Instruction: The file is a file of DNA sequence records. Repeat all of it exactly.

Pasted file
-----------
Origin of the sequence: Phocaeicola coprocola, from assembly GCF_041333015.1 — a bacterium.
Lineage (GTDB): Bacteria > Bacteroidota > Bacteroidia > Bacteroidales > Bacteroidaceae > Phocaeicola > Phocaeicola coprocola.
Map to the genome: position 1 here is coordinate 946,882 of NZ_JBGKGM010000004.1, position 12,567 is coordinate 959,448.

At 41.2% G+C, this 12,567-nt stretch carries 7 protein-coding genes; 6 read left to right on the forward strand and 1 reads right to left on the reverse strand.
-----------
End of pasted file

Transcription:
Origin of the sequence: Phocaeicola coprocola, from assembly GCF_041333015.1 — a bacterium.
Lineage (GTDB): Bacteria > Bacteroidota > Bacteroidia > Bacteroidales > Bacteroidaceae > Phocaeicola > Phocaeicola coprocola.
Map to the genome: position 1 here is coordinate 946,882 of NZ_JBGKGM010000004.1, position 12,567 is coordinate 959,448.

At 41.2% G+C, this 12,567-nt stretch carries 7 protein-coding genes; 6 read left to right on the forward strand and 1 reads right to left on the reverse strand.